Two posts that I think sum up the App.net movement:
So App.net won’t have ads — but I also hope it’s a long time before the Biebers, Kuchers, and their idiocratic, smeghead fans discover the service. I wonder, just a little bit, if my attitude makes me out to be a jerk. I think it probably does — and I think, in this case, I don’t care.
I do worry that it will become successful and Twitter will bring down the hammer on App.net for blatantly ripping them off.
At $50 per year, App.net will never go mainstream. It feels a bit like someone realized their favorite club just became popular with the unsavory and "uncool" so they created their own exclusive members-only club.
I backed App.net because I think competition is good, which makes me feel dumb for even considering it. But for right now, the only effect App.net has on me is that I don't want to use either network. The people I like have mostly left Twitter and the reason they left is because they don't like the people on Twitter.1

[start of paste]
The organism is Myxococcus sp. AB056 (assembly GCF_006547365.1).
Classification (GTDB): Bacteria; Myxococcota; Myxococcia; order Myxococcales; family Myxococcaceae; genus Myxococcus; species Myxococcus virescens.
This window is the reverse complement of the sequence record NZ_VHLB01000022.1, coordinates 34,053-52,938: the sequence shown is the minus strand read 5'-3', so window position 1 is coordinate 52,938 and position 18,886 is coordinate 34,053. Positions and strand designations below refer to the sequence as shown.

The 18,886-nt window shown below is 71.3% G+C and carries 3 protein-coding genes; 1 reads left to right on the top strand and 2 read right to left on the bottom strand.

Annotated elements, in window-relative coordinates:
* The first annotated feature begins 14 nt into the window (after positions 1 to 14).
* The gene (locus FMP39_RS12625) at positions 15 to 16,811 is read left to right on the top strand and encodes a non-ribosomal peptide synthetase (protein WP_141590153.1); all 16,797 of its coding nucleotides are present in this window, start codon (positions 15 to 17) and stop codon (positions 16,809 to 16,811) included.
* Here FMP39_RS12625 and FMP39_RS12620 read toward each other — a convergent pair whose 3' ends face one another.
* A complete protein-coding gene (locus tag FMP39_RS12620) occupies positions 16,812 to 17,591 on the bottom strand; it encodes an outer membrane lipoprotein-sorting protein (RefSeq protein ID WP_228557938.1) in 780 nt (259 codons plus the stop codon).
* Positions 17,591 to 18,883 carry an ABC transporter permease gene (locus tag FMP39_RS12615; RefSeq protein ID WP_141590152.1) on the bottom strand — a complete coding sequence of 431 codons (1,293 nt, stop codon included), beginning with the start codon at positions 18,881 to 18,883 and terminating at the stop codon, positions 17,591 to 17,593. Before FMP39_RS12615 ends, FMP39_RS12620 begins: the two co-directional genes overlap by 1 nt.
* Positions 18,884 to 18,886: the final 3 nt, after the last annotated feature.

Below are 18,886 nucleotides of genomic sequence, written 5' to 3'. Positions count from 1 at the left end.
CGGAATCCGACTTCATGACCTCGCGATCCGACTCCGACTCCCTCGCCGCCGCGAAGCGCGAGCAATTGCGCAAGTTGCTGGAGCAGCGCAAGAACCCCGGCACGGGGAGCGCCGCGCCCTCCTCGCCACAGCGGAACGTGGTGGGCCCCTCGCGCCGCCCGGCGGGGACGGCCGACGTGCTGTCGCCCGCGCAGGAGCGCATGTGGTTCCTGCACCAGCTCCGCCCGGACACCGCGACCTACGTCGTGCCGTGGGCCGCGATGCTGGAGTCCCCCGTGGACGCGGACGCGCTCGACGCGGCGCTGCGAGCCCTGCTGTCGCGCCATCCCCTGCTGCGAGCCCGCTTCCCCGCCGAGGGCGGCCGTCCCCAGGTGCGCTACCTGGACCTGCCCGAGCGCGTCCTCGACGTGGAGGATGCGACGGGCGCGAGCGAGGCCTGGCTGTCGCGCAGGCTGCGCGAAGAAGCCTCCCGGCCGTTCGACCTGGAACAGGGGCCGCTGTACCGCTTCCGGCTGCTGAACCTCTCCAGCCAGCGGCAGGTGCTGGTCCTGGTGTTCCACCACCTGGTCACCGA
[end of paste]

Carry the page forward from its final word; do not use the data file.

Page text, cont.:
There is a chance people believe this will have an impact on Twitter. I think that is almost certainly not going to happen. Right now they have 10,000 backers. That makes no difference to Twitter's 500,000,000 user base. That is 0.002% of Twitter. That's how many people join Twitter while Jack Dorsey takes a leak and I imagine $500,000 is how much they spend on urinal cakes.
I've heard the arguments saying that App.net is about sending a message to Twitter. I've heard that it is about creating a developer friendly Twitter. I've also heard it is about putting users before advertisers. I think App.net is more about wanting to cut-off an entire segment of Twitter's users and paying for the privilege to do it.
I could be way off base and I definitely don't know the mindset of anyone, including myself. I'll probably regret even writing this. ↩